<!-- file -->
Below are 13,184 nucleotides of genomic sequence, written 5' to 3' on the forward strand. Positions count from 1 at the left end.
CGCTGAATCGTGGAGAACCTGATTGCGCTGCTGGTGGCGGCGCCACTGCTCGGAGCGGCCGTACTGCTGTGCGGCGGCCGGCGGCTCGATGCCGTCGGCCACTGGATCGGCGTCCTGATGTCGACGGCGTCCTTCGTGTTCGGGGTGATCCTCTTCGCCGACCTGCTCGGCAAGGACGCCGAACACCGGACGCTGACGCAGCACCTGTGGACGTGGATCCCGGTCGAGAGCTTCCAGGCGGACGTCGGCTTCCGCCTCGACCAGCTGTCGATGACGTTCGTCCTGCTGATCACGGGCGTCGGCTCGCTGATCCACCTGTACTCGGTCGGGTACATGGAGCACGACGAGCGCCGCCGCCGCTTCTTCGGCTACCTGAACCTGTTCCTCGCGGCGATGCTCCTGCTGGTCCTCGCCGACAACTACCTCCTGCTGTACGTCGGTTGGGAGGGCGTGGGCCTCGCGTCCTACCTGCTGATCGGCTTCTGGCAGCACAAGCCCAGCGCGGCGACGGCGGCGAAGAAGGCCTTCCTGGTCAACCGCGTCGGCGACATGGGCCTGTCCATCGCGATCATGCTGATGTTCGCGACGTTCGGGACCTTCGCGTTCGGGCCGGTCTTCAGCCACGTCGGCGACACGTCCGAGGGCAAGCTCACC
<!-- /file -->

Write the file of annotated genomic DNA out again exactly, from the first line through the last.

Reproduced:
Below are 13,184 nucleotides of genomic sequence, written 5' to 3' on the forward strand. Positions count from 1 at the left end.
CGCTGAATCGTGGAGAACCTGATTGCGCTGCTGGTGGCGGCGCCACTGCTCGGAGCGGCCGTACTGCTGTGCGGCGGCCGGCGGCTCGATGCCGTCGGCCACTGGATCGGCGTCCTGATGTCGACGGCGTCCTTCGTGTTCGGGGTGATCCTCTTCGCCGACCTGCTCGGCAAGGACGCCGAACACCGGACGCTGACGCAGCACCTGTGGACGTGGATCCCGGTCGAGAGCTTCCAGGCGGACGTCGGCTTCCGCCTCGACCAGCTGTCGATGACGTTCGTCCTGCTGATCACGGGCGTCGGCTCGCTGATCCACCTGTACTCGGTCGGGTACATGGAGCACGACGAGCGCCGCCGCCGCTTCTTCGGCTACCTGAACCTGTTCCTCGCGGCGATGCTCCTGCTGGTCCTCGCCGACAACTACCTCCTGCTGTACGTCGGTTGGGAGGGCGTGGGCCTCGCGTCCTACCTGCTGATCGGCTTCTGGCAGCACAAGCCCAGCGCGGCGACGGCGGCGAAGAAGGCCTTCCTGGTCAACCGCGTCGGCGACATGGGCCTGTCCATCGCGATCATGCTGATGTTCGCGACGTTCGGGACCTTCGCGTTCGGGCCGGTCTTCAGCCACGTCGGCGACACGTCCGAGGGCAAGCTCACC